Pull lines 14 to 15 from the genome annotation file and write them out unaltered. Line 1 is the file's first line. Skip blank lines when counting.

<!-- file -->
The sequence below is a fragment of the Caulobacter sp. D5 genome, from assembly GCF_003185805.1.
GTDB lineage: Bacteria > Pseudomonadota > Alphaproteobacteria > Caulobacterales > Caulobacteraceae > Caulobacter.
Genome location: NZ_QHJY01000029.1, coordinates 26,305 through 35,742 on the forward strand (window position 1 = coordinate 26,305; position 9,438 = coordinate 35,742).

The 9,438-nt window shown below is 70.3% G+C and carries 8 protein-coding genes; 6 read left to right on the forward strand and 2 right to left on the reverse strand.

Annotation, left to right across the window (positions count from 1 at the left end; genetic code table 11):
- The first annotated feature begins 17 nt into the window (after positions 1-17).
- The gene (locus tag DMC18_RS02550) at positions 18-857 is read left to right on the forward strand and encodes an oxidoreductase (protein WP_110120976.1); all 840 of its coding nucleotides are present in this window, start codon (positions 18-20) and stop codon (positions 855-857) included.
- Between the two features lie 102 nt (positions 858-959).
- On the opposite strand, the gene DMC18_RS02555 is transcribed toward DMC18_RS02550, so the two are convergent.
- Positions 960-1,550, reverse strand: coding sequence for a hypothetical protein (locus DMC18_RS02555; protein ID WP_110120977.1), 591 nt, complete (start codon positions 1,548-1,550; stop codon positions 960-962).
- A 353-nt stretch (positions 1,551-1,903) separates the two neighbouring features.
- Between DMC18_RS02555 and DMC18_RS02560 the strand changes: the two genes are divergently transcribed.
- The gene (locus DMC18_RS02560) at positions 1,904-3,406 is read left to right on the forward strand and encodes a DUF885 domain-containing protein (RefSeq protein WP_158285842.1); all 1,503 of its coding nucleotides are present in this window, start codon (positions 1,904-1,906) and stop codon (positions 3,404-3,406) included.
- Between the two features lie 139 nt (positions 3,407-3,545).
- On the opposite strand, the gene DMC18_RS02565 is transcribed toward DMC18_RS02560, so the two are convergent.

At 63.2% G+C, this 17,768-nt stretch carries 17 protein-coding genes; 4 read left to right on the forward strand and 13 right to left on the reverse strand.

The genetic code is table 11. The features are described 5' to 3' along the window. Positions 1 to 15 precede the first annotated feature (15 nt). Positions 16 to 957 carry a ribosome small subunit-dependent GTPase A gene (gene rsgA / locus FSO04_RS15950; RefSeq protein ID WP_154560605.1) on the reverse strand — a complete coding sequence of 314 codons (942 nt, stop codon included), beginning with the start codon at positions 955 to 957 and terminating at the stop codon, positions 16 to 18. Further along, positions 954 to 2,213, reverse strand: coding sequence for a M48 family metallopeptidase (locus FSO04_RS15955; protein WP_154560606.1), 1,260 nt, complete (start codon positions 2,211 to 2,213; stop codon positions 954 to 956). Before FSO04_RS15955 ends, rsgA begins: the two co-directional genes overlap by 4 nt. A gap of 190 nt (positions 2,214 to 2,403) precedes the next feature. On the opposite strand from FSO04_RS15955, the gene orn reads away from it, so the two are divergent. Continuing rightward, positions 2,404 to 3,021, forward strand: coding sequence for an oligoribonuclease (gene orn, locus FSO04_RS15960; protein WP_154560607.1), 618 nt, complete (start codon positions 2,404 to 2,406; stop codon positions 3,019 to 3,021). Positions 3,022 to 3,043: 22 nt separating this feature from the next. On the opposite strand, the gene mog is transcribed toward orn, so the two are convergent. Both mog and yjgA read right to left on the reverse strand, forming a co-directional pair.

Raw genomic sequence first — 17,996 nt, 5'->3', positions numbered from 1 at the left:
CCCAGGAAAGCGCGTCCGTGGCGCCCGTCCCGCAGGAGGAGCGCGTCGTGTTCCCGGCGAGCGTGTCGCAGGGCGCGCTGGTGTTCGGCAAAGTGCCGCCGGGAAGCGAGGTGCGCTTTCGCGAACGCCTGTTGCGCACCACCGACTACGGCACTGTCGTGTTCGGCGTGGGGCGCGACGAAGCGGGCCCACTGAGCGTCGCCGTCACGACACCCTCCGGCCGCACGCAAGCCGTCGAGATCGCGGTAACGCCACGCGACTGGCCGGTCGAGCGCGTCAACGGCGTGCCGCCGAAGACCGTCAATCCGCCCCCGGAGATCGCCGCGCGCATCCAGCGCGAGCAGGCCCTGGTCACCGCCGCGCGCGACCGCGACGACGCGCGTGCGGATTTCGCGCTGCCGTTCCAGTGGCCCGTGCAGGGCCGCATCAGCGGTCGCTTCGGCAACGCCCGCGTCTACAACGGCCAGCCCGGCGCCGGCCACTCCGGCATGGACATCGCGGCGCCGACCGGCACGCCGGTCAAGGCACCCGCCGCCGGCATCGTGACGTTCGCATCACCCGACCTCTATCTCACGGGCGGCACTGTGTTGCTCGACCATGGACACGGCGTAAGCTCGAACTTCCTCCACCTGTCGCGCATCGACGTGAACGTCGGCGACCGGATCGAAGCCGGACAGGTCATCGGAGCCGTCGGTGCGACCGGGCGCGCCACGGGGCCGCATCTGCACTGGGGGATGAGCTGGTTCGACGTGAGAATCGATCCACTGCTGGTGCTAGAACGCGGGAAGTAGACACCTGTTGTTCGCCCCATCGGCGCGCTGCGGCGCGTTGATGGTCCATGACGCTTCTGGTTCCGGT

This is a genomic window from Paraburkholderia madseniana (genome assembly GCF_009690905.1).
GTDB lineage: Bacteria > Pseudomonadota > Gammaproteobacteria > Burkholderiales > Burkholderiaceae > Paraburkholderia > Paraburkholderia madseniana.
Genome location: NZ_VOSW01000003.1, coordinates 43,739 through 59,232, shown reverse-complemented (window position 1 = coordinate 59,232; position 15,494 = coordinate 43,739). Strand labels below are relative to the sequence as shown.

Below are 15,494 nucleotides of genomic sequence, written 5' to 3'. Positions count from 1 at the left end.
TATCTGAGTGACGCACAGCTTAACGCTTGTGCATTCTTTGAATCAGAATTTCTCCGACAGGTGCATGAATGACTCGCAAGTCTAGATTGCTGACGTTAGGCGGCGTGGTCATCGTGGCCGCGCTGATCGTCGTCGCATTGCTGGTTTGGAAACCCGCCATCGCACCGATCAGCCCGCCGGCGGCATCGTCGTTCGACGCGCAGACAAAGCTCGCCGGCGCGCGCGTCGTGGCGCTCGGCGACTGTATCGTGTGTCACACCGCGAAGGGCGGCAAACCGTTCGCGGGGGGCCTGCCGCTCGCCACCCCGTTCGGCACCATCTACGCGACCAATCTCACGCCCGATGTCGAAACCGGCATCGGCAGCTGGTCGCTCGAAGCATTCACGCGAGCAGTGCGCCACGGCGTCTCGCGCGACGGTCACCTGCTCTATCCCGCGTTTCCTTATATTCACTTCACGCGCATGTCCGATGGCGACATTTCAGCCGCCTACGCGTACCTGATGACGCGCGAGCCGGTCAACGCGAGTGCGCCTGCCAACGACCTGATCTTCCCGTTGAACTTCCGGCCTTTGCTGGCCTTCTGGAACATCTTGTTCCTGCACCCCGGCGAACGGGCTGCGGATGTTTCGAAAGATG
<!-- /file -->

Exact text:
- Between the two features lie 139 nt (positions 3,407-3,545).
- On the opposite strand, the gene DMC18_RS02565 is transcribed toward DMC18_RS02560, so the two are convergent.